Welcome to the Smokies, fishing aficionados.

Here in the breathtaking Southern Appalachian Mountains, beautiful mountain streams spawn unforgettable fishing opportunities.

Great Smoky Mountains National Park is home to perhaps the largest wild trout habitat in the eastern United States. Nearly 600 miles of its 2,900 miles of streams are inhabited by trout: brook, rainbow and brown.

All three species reproduce in the park’s streams, but the brook trout is the only one that is native to the Southern Appalachians. It is prized among fly anglers, but it has lost nearly 75% of its original habitat due to logging in the early 20th century and to the introduction of rainbow trout.

Prospects for the 2020 fishing season: All streams within the park are open to fishing and harvest, a statement that could not be made from 1934 to 2015. Matt Kulp, the park’s supervisory fishery biologist, said the fishing prospects should be average to above average for the entire park.

“Although the drought of 2016 resulted in reduced reproductive success of brown and rainbow trout in 2017, survival and recruitment of adult fish that did survive and successfully reproduced was very good,” Kulp said. “The condition of brown and rainbow trout has been above average, and anglers are reporting good angling success across the park.

“Surveys of brook trout populations indicate densities are above average in most park waters, especially in North Carolina streams where the drought affects appeared to be minimal,” he added.

Finding the fish

Brookies can be found in about 160 miles of streams in the park. The West, Middle and East prongs of Little River are fine habitat for rainbow, brown and brook trout, with the native brookies preferring elevations above 2,500 feet.

Since 1987 the park has restored 31 miles of the higher streams that have natural barriers like waterfalls to have exclusively brook trout populations.

Brown trout in Little River are found between the 2,500- and 3,000-foot elevations. On the Elkmont branch, they will be in the Fish Camp Prong; on the Tremont side, they are a half-mile up on the Lynn Camp Prong to the end of the gravel road.

Browns do not displace brookies like rainbows do. Once they reach 8 inches, browns eat other fish as well as insects. They can live eight to 10 years and get to be 25 to 30 inches long. They are extremely hard to catch.

Smallmouth bass are found in the lower elevations of the park, around 2,500-feet elevation, and they are plentiful beginning in Townsend and downstream on the Little River.

As the three river branches approach the park boundary near Townsend, rainbow and brown trout dominate, and warm-water species appear: smallmouth bass, rock bass (redeye) and various shiners, minnows and darters.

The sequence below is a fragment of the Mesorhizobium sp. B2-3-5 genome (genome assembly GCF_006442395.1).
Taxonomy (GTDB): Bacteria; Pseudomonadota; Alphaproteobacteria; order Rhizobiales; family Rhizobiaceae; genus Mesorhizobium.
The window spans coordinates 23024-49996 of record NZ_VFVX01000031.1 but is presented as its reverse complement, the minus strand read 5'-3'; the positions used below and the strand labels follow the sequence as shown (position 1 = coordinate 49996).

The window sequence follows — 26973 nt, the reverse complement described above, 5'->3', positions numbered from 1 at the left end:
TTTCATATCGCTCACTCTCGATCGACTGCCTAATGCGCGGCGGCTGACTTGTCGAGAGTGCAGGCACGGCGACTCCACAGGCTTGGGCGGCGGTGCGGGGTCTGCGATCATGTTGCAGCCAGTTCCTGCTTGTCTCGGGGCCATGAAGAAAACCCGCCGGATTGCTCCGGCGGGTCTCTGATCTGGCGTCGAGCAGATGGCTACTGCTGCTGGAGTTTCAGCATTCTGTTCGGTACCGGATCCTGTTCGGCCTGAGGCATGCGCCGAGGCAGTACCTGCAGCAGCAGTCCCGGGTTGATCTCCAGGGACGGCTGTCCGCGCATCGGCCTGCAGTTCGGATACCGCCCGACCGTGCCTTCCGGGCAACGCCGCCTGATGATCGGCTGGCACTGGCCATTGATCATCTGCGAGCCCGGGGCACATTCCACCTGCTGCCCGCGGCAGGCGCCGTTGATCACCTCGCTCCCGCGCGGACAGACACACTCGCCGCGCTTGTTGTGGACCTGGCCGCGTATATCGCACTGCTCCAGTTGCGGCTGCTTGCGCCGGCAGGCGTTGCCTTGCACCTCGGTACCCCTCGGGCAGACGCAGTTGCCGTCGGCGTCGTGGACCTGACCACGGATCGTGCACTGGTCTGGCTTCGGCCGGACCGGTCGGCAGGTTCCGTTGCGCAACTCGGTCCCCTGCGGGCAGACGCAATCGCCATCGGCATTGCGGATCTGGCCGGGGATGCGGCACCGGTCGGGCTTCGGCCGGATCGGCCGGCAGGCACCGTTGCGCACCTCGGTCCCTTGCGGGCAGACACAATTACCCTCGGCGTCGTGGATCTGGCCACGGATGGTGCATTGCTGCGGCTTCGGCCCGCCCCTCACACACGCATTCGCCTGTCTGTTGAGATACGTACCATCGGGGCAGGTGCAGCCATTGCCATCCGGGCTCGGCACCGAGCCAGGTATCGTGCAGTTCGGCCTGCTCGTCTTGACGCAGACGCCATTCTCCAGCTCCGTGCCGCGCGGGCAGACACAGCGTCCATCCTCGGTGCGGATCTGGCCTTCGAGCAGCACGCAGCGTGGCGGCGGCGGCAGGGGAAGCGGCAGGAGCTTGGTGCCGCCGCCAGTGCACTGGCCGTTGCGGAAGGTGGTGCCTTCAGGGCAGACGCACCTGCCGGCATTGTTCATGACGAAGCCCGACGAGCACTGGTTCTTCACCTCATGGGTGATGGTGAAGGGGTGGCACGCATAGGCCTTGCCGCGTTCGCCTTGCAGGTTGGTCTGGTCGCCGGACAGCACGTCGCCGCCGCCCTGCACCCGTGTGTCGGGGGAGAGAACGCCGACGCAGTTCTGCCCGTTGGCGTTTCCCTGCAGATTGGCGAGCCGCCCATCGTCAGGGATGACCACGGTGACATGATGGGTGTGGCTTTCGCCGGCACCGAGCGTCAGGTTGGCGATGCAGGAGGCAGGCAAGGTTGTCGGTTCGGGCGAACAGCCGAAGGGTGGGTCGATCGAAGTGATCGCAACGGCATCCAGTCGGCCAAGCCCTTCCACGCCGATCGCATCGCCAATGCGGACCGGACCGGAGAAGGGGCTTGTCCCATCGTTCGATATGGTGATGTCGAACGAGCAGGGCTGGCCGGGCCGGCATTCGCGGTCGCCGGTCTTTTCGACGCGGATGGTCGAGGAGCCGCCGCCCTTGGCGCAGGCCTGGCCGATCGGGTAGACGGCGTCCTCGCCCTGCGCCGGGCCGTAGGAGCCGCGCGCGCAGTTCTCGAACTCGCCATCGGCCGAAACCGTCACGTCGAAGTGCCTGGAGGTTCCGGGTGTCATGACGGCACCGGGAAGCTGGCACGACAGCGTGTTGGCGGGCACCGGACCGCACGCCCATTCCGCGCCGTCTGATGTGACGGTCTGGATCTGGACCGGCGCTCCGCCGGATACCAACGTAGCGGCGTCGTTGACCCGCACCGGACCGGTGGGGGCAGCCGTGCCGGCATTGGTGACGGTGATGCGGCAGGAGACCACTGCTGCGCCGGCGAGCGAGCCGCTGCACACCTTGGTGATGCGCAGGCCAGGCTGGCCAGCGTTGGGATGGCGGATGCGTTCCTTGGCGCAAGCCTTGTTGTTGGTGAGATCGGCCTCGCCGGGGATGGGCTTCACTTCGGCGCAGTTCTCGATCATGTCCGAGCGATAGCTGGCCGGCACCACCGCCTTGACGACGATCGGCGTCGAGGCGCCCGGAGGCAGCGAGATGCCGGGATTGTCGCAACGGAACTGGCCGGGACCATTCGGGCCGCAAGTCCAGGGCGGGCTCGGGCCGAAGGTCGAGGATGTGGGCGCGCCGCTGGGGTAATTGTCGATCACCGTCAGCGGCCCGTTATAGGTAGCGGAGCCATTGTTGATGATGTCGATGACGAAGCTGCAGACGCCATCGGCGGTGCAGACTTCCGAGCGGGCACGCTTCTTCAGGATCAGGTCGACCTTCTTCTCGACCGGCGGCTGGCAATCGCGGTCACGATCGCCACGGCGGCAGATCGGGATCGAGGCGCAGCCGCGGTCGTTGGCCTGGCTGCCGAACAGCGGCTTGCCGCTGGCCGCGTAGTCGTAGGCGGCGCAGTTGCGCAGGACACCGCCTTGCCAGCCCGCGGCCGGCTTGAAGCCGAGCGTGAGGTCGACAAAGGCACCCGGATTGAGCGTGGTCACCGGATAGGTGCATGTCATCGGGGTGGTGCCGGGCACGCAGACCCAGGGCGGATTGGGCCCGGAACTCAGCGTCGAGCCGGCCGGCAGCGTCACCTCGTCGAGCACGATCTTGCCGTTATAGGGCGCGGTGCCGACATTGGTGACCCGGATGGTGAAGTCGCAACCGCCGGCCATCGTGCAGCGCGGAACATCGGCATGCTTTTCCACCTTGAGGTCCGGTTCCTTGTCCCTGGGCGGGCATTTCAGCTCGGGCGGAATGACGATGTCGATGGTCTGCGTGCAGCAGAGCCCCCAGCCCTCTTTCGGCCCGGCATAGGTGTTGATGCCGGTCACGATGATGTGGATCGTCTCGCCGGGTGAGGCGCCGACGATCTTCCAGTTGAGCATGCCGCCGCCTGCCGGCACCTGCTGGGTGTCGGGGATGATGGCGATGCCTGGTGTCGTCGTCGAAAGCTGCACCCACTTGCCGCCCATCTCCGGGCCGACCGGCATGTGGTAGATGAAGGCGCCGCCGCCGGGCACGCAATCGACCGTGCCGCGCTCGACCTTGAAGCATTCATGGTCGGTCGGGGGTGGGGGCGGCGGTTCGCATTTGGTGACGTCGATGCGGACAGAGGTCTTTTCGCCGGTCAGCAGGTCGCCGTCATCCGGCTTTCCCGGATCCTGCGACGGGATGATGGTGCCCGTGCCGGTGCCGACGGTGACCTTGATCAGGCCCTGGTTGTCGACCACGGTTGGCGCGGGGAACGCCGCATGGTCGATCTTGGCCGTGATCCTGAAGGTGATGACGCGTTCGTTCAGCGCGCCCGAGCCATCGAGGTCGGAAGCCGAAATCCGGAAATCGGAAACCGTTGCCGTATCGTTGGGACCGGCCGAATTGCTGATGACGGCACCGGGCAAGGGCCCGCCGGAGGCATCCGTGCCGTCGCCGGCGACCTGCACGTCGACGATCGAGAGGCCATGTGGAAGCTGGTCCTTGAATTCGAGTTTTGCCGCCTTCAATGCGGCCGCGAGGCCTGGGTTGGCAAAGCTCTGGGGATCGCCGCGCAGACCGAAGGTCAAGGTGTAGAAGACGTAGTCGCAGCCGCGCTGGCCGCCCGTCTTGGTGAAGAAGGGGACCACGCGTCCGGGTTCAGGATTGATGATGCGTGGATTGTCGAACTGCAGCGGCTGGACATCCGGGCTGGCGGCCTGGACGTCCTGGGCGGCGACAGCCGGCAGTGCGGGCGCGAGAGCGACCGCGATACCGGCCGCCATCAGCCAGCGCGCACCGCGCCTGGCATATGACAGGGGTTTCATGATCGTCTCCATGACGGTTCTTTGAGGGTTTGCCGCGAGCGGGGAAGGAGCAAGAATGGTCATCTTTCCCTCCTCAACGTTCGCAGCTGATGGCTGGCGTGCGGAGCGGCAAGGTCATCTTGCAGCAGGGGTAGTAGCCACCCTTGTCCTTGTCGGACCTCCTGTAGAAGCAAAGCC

Tips for anglers

While the entire ecology of the park is pristine and fragile, the waters are especially susceptible to invasive species brought in by visitors. Kulp stressed the importance of thoroughly cleaning all equipment that will touch the water, especially shoes, waders and tackle.

Kulp named the algae didymo (nicknamed “rock snot”) as a major threat to the park’s stream habitat for aquatic insects, mainly because it is so widespread in this country, but there are many more pests to watch for: whirling disease in trout, gill lice, New Zealand mud snail, quagga mussels and zebra mussels.

“Catch-and-release is not necessary in the park,” Kulp said. “The limiting factor on the population of fish is food: aquatic insects. Annual mortality for trout is about 55% to 65%, mostly from wildlife; anglers account for no more than 15% of that total. Typically, once brook trout get to 10 inches, they have difficulty eating enough to stay alive and often die the following year.”

No stocking from fish hatcheries is done in the park. From Townsend downstream to Walland, the native trout habitat is marginal, but rainbows are heavily stocked in the spring and fall by the Tennessee Wildlife Resources Agency. Summer water temperatures are too warm for stocking trout, but the bass fishing is great.

Trout fishing in the Smokies is enjoyable at all levels of experience. For easy fishing and family fun, go for the stocked rainbows on the Little River in Townsend or begin with fly-fishing lessons at Little River Outfitters.

Experienced anglers can tackle the big streams with easy access along the main roads. The purists can hike deep into the park for seclusion to fish for brookies in pristine creeks.

Locals can help

Successful trout fishing, especially fly-fishing, is closely tied to the elements of nature. Nothing creates success more than the assistance of knowledgeable local anglers.

For equipment and advice on fishing, Little River Outfitters in Townsend is the place to go. The rustic two-story post and beam building is located at 106 Town Square Drive.

Besides stocking fishing supplies, Little River Outfitters staff give good advice, and they offer a renowned fly-fishing school and private instruction. Call 865-448-9459.

Co-owners Byron Begley, Paula Begley and Daniel Drake also collect vital information on stream conditions and update it daily at littleriveroutfitters. com. Entries include water volume, water temperatures, water clarity, weather conditions, insect hatches and expert advice on fly choices.

Fishing guides are an excellent way to get the most out of your fishing day; most can supply the equipment, know where to go and how to catch them.

Three guides who come recommended by Little River Outfitters include Rob Fightmaster, 865-607-2886 and on the Web at fightmasterflyfishing.com; Josh Pfeiffer, 865-719-0227 and frontieranglerstn.com; and David Knapp, 931-261-1884 and troutzoneanglers.com.

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